The low percentages of women in engineering are oft-cited statistics. For instance, only about 20% of
engineering graduates are female. But as
efforts intensify to increase the participation
of women, there’s a growing recognition of
obstacles that are either keeping women out
of the profession or causing them to leave.
One important one is sexual harassment.
Recent sexual harassment accusations
against high-profile figures and companies
have brought the issue to the forefront, and
the STEM arena is no exception. Prominent
scientists and academics have faced allegations; Silicon Valley companies have been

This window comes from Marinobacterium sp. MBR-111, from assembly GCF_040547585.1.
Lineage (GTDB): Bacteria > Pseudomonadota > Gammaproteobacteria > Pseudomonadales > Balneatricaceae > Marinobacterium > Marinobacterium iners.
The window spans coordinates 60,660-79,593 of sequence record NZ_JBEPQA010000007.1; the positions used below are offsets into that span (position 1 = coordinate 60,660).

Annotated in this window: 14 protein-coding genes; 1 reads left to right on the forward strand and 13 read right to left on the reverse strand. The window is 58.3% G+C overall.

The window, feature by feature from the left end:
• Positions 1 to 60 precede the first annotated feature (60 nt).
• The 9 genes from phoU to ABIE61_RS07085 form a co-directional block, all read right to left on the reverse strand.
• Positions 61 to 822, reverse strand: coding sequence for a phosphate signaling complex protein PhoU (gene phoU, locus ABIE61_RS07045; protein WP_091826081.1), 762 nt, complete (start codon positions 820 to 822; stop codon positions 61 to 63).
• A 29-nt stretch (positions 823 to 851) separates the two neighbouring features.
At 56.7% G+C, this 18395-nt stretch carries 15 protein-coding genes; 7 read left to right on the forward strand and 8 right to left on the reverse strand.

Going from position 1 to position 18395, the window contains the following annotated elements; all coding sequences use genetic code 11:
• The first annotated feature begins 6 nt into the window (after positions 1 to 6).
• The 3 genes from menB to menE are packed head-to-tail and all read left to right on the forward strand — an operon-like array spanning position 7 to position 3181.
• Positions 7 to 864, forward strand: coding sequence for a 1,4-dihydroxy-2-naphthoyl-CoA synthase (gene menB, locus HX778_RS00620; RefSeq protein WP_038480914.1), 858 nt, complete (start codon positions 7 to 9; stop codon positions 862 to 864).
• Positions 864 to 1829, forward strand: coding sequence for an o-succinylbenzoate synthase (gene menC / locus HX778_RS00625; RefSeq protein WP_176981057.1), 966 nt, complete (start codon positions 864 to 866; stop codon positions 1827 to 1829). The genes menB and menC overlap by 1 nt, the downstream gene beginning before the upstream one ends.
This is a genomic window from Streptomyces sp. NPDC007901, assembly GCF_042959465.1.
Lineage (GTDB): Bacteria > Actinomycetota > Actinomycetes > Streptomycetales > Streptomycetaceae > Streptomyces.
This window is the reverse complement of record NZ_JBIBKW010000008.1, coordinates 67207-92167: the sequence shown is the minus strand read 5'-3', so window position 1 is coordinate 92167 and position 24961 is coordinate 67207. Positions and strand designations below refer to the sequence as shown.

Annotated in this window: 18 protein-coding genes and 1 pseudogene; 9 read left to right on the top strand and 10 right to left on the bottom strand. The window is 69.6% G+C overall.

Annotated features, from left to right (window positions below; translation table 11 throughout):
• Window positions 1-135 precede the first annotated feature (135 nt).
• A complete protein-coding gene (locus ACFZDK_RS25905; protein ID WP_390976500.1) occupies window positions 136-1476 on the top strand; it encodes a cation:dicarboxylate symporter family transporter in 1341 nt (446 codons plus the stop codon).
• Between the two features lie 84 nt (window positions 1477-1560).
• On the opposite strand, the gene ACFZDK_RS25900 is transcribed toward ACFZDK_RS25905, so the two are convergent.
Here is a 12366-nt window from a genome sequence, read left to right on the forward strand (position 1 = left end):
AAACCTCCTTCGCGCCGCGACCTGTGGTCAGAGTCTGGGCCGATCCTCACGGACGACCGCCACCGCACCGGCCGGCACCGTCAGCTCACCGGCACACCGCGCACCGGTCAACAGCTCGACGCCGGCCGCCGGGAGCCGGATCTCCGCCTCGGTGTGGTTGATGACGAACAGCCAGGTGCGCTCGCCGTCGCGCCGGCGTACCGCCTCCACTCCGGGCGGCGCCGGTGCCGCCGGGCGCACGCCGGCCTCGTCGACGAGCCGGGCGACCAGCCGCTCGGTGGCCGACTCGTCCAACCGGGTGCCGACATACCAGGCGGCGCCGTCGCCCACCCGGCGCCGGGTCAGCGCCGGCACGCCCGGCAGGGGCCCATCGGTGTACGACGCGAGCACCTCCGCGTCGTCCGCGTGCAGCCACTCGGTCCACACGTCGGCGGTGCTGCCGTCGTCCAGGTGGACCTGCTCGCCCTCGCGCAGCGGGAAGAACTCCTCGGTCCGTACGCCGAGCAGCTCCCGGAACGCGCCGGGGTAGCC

described as fostering sexual harassment
cultures; and a survey of women in tech in
the Silicon Valley/Bay area found that 60%
of respondents had experienced unwanted
But how pervasive is the issue among
engineers—and PEs in particular? And
what can be done to address the issue
PE magazine conducted its own nonscientific survey of NSPE members, gathering more than 500 responses. The results
may surprise some.
According to a frequently used definition from the Department of Education’s
As engineering attempts to attract more women,
the profession must address critical cultural issues.
Sexual harassment is one.
BY EVA KAPLAN-LEISERSON